'Gnasher the crocodile', I mean Ruby the pup, is settling down well into life on the farm, judging by the way she licked and slurped all over Spog, one of the farm cats, as he made his way reluctantly past her and into the kitchen this morning. She is keen to befriend every thing that moves, and carries everything that doesn’t move around with her, that is if she can fit it between her tiny jaws. This morning saw her wobbling and tumbling her way down the stairs with an ever so large slipper clamped between those jaws, each time the slipper hit a step Ruby was blinded by fluff, thus making her journey precarious and challenging and ever so funny if you happened to be waiting at the bottom of the stairs to retrieve the slipper.
My days seem to be filled with endless feeding rounds just now. 'Gnasher', I mean Ruby has five small meals a day, and then there are the cats to feed, the other dogs, the hens and the children. The biggest task I face is convincing Ruby that all of the food on the farm is not for her stomach. She cannot understand why the cats are on hunger strike, the happy farmer has even replaced the sack of economy cat food with a sack he brought from the vet the other day; however those spoilt moggies are now turning their noses up at the non economical food too, whereas Ruby thinks the cat bowl belongs to her. I even caught her trying to get up on the kitchen table yesterday, and am in no doubt she was intent on a plate clearing mission having spied the children’s leftovers . Ground rules need to be established quickly with the ‘walking stomach’ here. The farmhouse is suddenly going to become super tidy and efficient and all in the name of keeping Ruby’s ‘gnashers’ firmly away from anything but her bowl!
The walking stomach doesn't just stop at Ruby either, yesterday I discovered that Mist, the sheepdog, had taken it upon herself to empty Charlie the hen’s nest of a dozen or so eggs and eat them all up. I had left a puckle of eggs on the nest to see if Charlie would become broody, Mist must also have spied them and then stolen them, payment probably for the fact that Charlie and the chicks have been strutting into her kennel bold as brass and helping themselves to her kitchen scraps. Poor Mist is ever so slightly wary of those hens, so she watches, drooling, as the hens tuck into her goodies. Today Mist helped her ever so greedy self to a whole nest of eggs.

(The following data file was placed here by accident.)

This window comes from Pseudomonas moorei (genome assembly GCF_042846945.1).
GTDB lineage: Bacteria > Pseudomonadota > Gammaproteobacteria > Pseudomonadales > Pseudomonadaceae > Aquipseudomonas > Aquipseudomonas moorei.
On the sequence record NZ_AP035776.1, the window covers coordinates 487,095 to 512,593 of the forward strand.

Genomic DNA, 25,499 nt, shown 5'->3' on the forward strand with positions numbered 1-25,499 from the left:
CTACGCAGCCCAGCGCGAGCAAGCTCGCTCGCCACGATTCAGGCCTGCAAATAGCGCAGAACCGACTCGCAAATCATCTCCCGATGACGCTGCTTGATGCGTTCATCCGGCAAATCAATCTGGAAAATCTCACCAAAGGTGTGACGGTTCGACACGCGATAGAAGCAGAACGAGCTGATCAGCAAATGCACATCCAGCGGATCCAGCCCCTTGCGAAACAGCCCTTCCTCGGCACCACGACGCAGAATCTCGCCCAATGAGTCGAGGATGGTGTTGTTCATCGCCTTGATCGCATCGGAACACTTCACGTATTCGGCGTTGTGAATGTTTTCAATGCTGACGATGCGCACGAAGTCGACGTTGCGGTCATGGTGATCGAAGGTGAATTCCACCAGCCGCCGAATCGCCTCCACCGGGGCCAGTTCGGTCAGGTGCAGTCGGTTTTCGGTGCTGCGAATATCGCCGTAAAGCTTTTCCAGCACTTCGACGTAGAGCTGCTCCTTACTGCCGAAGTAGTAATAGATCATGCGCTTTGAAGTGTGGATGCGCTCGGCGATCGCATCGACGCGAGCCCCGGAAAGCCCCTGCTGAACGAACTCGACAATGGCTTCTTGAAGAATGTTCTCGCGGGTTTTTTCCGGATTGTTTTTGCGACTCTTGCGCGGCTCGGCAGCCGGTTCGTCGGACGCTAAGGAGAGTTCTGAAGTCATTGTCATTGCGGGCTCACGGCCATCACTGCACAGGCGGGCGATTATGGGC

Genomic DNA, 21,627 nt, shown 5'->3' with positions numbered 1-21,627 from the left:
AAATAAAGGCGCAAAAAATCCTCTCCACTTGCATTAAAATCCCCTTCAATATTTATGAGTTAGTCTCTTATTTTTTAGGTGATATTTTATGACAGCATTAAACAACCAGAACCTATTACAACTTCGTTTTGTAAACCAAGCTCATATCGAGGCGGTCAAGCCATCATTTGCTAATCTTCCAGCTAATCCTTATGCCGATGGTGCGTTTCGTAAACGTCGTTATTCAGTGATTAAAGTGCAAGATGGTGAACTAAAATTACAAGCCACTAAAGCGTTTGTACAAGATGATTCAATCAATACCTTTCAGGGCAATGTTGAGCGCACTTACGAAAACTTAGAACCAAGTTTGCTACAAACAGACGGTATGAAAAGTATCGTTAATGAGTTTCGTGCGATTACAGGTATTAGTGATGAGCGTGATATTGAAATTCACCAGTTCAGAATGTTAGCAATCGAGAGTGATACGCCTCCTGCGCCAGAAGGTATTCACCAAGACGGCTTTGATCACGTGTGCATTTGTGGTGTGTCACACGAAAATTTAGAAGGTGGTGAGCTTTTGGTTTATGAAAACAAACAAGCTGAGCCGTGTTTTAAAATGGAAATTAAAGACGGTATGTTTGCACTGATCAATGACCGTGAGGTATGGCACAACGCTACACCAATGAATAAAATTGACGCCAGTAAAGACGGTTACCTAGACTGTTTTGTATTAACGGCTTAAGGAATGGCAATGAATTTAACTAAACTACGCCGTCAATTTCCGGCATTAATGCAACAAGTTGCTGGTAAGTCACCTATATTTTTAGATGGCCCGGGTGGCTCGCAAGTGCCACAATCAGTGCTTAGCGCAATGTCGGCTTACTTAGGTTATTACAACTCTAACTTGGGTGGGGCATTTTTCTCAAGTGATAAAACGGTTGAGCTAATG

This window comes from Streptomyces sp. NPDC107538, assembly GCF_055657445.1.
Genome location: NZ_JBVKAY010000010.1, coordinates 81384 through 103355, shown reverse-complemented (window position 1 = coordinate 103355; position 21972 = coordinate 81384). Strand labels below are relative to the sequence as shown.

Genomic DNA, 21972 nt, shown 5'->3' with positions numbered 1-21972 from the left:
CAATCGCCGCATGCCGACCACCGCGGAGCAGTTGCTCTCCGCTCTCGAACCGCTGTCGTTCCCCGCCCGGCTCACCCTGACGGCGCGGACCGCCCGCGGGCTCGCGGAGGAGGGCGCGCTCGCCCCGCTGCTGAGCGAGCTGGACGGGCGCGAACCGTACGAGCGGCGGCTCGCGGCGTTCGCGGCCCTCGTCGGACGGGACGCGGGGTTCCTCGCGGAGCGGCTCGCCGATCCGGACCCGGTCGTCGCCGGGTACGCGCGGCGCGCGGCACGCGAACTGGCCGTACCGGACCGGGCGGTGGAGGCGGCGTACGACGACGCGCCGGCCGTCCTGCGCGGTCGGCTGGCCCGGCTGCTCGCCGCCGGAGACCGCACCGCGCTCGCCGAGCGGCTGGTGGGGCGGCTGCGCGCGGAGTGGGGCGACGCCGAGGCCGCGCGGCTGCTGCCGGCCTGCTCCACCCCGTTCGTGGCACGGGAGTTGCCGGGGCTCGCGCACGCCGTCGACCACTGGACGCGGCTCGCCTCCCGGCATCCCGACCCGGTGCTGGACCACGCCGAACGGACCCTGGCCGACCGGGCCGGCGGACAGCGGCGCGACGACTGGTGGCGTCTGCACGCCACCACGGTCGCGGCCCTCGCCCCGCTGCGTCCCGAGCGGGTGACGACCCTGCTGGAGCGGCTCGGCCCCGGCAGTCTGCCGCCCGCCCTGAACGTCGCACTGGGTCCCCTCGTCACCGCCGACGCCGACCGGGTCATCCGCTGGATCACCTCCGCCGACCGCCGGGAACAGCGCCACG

The challenges of yesterday began early in the morning, when as I made my way out of the door armed with bin bags on the ‘joyful’ domestic duty of bin emptying, I was confronted by a large frolicking, bouncy Highland cow, bounding across the lawn towards me. I am not sure who got more of a fright, but I made a very hasty retreat into the farmhouse. Marmite, not content with the bale of silage the farmer had left out for her in the field, had taken it upon herself to mow the front garden again, guzzling away greedily. Safely indoors, I sent out an immediate mayday call to the happy farmer, one football was lobbed across the grass and one
Highland cow took off at speed across the farmyard. Once the coast was clear I made my way out across the farm yard to the bins only to find one bemused and harassed happy farmer. Marmite had fled at speed but only as far as the tractor where she could be caught peeping out waiting for the coast to clear so the lawn munching could begin again in earnest.
Until next time…